Snowflakes are actually the perfect metaphor for people. Each one IS unique, but we all have the same structure and are pretty similar in spite of our differences. And really, with as many around as there is, aint no one gonna notice your differences unless they care enough to look closely.
People are also similar to snowflakes in that it is difficult to drive when there are too many of them piled up on the road.
Well that took a turn I didn’t expect
being a cishet looks boring why do people do that
Idk maybe bc sexuality/gender isnt based on how cool or interesting an individual wants to look
yeah but why be boring when u can be awesome and not cishet
yeah but why treat lgbt+ identities like some trendy fashion accessory that ppl can just slap on to look cool when u could not act like a complete idiot
25 year old Chen Yen-hui recreates makeup looks from the Tang dynasty
People gotta signal boost the fuck out of this because you know it won’t get the attention it deserves till a white person copies it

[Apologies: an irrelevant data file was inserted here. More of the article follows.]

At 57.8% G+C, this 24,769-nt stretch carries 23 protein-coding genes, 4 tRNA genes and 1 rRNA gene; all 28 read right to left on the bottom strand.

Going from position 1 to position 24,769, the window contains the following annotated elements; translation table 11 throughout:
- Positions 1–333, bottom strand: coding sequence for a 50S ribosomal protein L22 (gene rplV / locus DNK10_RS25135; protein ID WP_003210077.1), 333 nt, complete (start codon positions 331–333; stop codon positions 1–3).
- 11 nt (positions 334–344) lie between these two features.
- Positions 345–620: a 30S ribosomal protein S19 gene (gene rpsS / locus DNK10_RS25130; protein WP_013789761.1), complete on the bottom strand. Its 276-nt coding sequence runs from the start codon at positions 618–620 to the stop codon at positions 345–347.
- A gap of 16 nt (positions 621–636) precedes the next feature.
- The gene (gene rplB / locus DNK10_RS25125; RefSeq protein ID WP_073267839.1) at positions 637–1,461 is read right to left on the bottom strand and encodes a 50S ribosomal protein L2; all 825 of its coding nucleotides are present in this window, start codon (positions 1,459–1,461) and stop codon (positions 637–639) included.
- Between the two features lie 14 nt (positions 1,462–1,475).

"Image Credit: Carol Rossetti
When Brazilian graphic designer Carol Rossetti began posting colorful illustrations of women and their stories to Facebook, she had no idea how popular they would become.
Thousands of shares throughout the world later, the appeal of Rosetti’s work is clear. Much like the street art phenomenon Stop Telling Women To Smile, Rossetti’s empowering images are the kind you want to post on every street corner, as both a reminder and affirmation of women’s bodily autonomy.
"It has always bothered me, the world’s attempts to control women’s bodies, behavior and identities," Rossetti told Mic via email. "It’s a kind of oppression so deeply entangled in our culture that most people don’t even see it’s there, and how cruel it can be."
Rossetti’s illustrations touch upon an impressive range of intersectional topics, including LGBTQ identity, body image, ageism, racism, sexism and ableism. Some characters are based on the experiences of friends or her own life, while others draw inspiration from the stories many women have shared across the Internet.
"I see those situations I portray every day," she wrote. "I lived some of them myself."